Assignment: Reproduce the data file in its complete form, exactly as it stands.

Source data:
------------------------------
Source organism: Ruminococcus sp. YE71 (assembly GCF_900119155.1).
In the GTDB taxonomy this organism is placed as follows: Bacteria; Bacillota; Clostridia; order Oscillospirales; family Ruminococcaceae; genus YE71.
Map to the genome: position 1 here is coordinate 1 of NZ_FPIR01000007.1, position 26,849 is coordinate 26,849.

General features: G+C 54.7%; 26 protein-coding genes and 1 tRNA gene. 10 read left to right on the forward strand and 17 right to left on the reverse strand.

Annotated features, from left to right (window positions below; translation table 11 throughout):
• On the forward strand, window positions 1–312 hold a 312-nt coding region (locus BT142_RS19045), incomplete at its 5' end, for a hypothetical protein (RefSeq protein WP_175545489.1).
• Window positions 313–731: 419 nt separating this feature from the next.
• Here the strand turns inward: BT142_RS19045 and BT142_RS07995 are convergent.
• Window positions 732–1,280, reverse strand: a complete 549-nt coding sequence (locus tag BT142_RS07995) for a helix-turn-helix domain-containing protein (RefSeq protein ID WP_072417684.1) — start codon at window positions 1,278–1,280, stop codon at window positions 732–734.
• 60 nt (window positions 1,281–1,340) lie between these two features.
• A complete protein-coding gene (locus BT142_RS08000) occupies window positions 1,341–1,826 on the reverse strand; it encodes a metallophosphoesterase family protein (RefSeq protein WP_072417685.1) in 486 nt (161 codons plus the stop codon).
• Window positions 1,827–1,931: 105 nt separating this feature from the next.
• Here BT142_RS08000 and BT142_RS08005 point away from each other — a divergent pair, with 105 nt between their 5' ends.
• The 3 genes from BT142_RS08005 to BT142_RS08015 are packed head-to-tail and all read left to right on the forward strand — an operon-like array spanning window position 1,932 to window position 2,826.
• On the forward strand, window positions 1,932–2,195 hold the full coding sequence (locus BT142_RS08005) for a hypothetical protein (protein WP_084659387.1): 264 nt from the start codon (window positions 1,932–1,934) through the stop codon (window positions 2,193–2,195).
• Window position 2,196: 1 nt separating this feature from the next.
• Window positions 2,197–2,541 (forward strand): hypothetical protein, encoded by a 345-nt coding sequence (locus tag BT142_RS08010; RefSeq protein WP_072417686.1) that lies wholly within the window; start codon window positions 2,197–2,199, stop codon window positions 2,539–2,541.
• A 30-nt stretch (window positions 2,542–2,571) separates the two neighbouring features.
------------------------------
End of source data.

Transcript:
Source organism: Ruminococcus sp. YE71 (assembly GCF_900119155.1).
In the GTDB taxonomy this organism is placed as follows: Bacteria; Bacillota; Clostridia; order Oscillospirales; family Ruminococcaceae; genus YE71.
Map to the genome: position 1 here is coordinate 1 of NZ_FPIR01000007.1, position 26,849 is coordinate 26,849.

General features: G+C 54.7%; 26 protein-coding genes and 1 tRNA gene. 10 read left to right on the forward strand and 17 right to left on the reverse strand.

Annotated features, from left to right (window positions below; translation table 11 throughout):
• On the forward strand, window positions 1–312 hold a 312-nt coding region (locus BT142_RS19045), incomplete at its 5' end, for a hypothetical protein (RefSeq protein WP_175545489.1).
• Window positions 313–731: 419 nt separating this feature from the next.
• Here the strand turns inward: BT142_RS19045 and BT142_RS07995 are convergent.
• Window positions 732–1,280, reverse strand: a complete 549-nt coding sequence (locus tag BT142_RS07995) for a helix-turn-helix domain-containing protein (RefSeq protein ID WP_072417684.1) — start codon at window positions 1,278–1,280, stop codon at window positions 732–734.
• 60 nt (window positions 1,281–1,340) lie between these two features.
• A complete protein-coding gene (locus BT142_RS08000) occupies window positions 1,341–1,826 on the reverse strand; it encodes a metallophosphoesterase family protein (RefSeq protein WP_072417685.1) in 486 nt (161 codons plus the stop codon).
• Window positions 1,827–1,931: 105 nt separating this feature from the next.
• Here BT142_RS08000 and BT142_RS08005 point away from each other — a divergent pair, with 105 nt between their 5' ends.
• The 3 genes from BT142_RS08005 to BT142_RS08015 are packed head-to-tail and all read left to right on the forward strand — an operon-like array spanning window position 1,932 to window position 2,826.
• On the forward strand, window positions 1,932–2,195 hold the full coding sequence (locus BT142_RS08005) for a hypothetical protein (protein WP_084659387.1): 264 nt from the start codon (window positions 1,932–1,934) through the stop codon (window positions 2,193–2,195).
• Window position 2,196: 1 nt separating this feature from the next.
• Window positions 2,197–2,541 (forward strand): hypothetical protein, encoded by a 345-nt coding sequence (locus tag BT142_RS08010; RefSeq protein WP_072417686.1) that lies wholly within the window; start codon window positions 2,197–2,199, stop codon window positions 2,539–2,541.
• A 30-nt stretch (window positions 2,542–2,571) separates the two neighbouring features.